Here's How Best Buy Is Changing to a Customer Relationship-Driven Model
Brought to you by WBR Insights
Even big brands can find themselves in dire straits. When these situations arise, they are faced with one of two choices - adapt or die.
This is exactly the position Best Buy found itself in a few years ago. The company lost its CEO, employee engagement was in the sewer, and the company was hemorrhaging money at an alarming rate. Things were looking pretty grim for the famous electronics retailer.
However, just a few short years later and Best Buy is not only surviving but thriving. The brand's final quarter financials for fiscal 2019 saw its stock surge a massive 14 percent with a revenue of $14.8 billion. Best Buy has also offered a solid outlook for fiscal 2020.
How, then, did Best Buy weather the storm and beat the odds to emerge as a serious retail contender once again?
When it came to turning its fortunes around, Best Buy knew cheap marketing gimmicks or promotions weren't going to cut it. A complete change of strategy was required and had to begin with how it modeled itself as a business.
"Seven years ago, people thought we were going to die - we were not in good shape," said outgoing Best Buy Executive Chairman, Hubert Joly. "The first phase of the turnaround plan, dubbed 'Renew Blue' and made public in 2012, was about building a comprehensive strategy to address key stakeholders, starting with customers and extending through to employees, partners, shareholders and communities."
This turnaround began with a shift in corporate culture from being a retail-led business to one motivated and driven by building genuine relationships with customers. Price is still important in 2019, but consumers are looking to spend money with brands that can offer them meaningful connections and meet with them where they are.
Having successfully "renewed Blue", the next step was to start building the new features which would allow Best Buy to build the customer relationships it desired.
"We said we're not in the business of selling products or doing transactions, we have our purpose, which is to enrich lives with the help of technology," Joly continued. "We're making big changes in people lives by addressing key needs - from entertainment to health and security. This sense of purpose is mobilizing everyone and we're innovating in support of that. We don't see ourselves as a bricks-and-mortar retailer. We are company obsessed about the customer and in serving them in a way that truly solves their unique problems."
Two examples of how Best Buy is offering new services to its retail customers can be found in its Teen Tech Centers and Home Advisor Program.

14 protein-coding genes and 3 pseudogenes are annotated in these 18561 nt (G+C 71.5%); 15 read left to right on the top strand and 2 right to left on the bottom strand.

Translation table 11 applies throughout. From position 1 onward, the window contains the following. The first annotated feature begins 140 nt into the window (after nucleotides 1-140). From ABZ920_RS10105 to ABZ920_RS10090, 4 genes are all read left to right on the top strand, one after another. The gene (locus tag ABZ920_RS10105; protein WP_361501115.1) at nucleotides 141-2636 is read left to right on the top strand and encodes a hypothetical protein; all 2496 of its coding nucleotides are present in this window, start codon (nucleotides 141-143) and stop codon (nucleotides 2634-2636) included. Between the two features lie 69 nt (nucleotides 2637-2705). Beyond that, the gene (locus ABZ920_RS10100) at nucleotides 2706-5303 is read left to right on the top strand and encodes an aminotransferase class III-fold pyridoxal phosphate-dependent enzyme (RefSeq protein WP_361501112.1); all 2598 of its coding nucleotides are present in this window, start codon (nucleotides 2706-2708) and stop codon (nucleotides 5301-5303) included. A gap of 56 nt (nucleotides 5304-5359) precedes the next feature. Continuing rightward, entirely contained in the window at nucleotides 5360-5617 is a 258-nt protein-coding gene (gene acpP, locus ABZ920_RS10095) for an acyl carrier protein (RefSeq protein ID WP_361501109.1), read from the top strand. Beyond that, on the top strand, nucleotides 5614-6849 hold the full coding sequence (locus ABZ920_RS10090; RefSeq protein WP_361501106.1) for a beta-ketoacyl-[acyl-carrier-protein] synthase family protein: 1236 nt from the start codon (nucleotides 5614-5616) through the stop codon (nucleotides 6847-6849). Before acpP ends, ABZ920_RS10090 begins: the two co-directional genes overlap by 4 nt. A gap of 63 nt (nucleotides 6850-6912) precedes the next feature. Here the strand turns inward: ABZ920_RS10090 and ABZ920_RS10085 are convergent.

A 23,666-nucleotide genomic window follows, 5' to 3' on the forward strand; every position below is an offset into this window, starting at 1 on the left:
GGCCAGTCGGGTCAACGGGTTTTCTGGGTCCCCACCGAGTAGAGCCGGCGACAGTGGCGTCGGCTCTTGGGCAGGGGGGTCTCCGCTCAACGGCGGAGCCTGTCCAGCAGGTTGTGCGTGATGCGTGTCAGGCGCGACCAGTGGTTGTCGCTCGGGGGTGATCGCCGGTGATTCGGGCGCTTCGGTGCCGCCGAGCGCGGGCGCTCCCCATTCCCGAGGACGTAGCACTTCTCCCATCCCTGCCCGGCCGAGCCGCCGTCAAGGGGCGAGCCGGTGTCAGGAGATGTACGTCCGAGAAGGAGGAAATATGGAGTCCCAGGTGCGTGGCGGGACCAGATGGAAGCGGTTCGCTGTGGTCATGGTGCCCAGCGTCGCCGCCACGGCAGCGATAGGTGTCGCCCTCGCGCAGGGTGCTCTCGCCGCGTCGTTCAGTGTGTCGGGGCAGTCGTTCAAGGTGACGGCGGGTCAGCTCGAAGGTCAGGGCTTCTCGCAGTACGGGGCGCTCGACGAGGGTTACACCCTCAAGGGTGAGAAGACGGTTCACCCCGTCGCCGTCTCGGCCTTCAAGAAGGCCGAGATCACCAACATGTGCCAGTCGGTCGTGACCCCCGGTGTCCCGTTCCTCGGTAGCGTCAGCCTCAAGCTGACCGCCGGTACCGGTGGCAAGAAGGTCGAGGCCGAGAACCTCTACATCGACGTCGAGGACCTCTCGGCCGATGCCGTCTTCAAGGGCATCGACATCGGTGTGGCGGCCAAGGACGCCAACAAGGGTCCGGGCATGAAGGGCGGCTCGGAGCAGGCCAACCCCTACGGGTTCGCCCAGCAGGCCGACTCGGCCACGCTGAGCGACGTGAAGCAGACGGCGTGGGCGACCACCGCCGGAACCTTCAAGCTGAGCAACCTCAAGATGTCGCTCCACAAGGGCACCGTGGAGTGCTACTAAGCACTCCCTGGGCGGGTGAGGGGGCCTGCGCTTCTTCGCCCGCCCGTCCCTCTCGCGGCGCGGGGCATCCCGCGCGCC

With the Teen Tech Centers, Best Buy wanted to set aside a portion of its infrastructure to help teenagers from underserved and impoverished backgrounds prepare and gain the skills necessary for the technology-based careers of the modern world. Research shows that, by 2020, there will be around 1.4 million jobs which will require candidates to possess tech skills. However, only approximately 400,000 people will be trained for them.
Best Buy's Teen Tech Centers will help young people who may not otherwise have access to this kind of training gain the skills they need to compete in this new landscape, while simultaneously bringing them through its doors and strengthening itself as a serious provider of technology-based products and services.
"By 2020, more than 80% of all jobs will require tech skills. Best Buy Teen Tech Centers help teens prepare for these careers through hands-on experience with tech, such as digital media, robotics, virtual reality and 3D printing," said Best Buy. "We're helping cultivate the next generation of inventors, engineers and entrepreneurs. And we're just getting started."
The Home Advisor program is an extension of Best Buy's highly popular instore Geek Squad service. Whereas the Geek Squad required customers to attend a store themselves to get advice on the Best Buy range of technology products, the Home Advisor Program sends them to customers' own residences to help them decide if and what they want to purchase.
"Advisors are encouraged to establish long-time relationships with customers, rather than chase sales," said Jolly. "In fact, In-Home Advisors don't need to track weekly metrics and are paid an annual salary instead of an hourly wage. House calls are free, can last up to 90 minutes, and advisors are told to be comfortable not closing a deal by day's end."
By providing unique and forward-thinking services, Best Buy shows brands can always turn their fortunes around and it's never too late to take a new direction. By turning its focus to building relationships rather than chasing sales, Best Buy has managed to beat the odds and remain a competitive force in physical retail.
You can hear Best Buy's Head of Strategic Experience Design, Matthew Doty, speak at Future Stores Miami 2020, taking place in February at the Miami Marriott Biscayne Bay, FL.
Download the agenda today for more information and insights.